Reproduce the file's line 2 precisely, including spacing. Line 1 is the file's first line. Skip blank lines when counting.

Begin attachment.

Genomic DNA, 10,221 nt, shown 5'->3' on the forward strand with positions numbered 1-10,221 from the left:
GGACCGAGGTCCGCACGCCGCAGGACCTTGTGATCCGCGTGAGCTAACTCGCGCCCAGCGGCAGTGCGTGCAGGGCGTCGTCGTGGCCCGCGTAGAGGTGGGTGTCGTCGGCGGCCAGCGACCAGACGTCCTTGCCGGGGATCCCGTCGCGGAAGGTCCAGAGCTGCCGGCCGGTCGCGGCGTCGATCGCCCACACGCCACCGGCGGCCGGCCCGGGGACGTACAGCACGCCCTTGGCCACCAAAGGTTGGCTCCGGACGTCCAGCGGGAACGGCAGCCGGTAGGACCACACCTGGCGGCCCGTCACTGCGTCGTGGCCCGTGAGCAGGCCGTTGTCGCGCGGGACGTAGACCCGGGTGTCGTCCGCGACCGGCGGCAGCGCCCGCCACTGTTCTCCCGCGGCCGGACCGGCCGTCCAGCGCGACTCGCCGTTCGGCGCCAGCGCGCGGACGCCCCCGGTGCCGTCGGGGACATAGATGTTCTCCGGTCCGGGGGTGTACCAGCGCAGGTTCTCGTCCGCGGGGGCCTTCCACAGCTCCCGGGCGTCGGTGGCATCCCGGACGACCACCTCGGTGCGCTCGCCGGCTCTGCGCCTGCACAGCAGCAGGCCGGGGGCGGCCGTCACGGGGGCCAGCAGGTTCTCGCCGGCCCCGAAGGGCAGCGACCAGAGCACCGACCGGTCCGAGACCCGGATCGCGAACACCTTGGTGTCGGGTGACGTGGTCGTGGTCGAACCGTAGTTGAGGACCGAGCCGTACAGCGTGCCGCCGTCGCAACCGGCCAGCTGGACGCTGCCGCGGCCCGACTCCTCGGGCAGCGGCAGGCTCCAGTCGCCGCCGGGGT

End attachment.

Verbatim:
GGACCGAGGTCCGCACGCCGCAGGACCTTGTGATCCGCGTGAGCTAACTCGCGCCCAGCGGCAGTGCGTGCAGGGCGTCGTCGTGGCCCGCGTAGAGGTGGGTGTCGTCGGCGGCCAGCGACCAGACGTCCTTGCCGGGGATCCCGTCGCGGAAGGTCCAGAGCTGCCGGCCGGTCGCGGCGTCGATCGCCCACACGCCACCGGCGGCCGGCCCGGGGACGTACAGCACGCCCTTGGCCACCAAAGGTTGGCTCCGGACGTCCAGCGGGAACGGCAGCCGGTAGGACCACACCTGGCGGCCCGTCACTGCGTCGTGGCCCGTGAGCAGGCCGTTGTCGCGCGGGACGTAGACCCGGGTGTCGTCCGCGACCGGCGGCAGCGCCCGCCACTGTTCTCCCGCGGCCGGACCGGCCGTCCAGCGCGACTCGCCGTTCGGCGCCAGCGCGCGGACGCCCCCGGTGCCGTCGGGGACATAGATGTTCTCCGGTCCGGGGGTGTACCAGCGCAGGTTCTCGTCCGCGGGGGCCTTCCACAGCTCCCGGGCGTCGGTGGCATCCCGGACGACCACCTCGGTGCGCTCGCCGGCTCTGCGCCTGCACAGCAGCAGGCCGGGGGCGGCCGTCACGGGGGCCAGCAGGTTCTCGCCGGCCCCGAAGGGCAGCGACCAGAGCACCGACCGGTCCGAGACCCGGATCGCGAACACCTTGGTGTCGGGTGACGTGGTCGTGGTCGAACCGTAGTTGAGGACCGAGCCGTACAGCGTGCCGCCGTCGCAACCGGCCAGCTGGACGCTGCCGCGGCCCGACTCCTCGGGCAGCGGCAGGCTCCAGTCGCCGCCGGGGT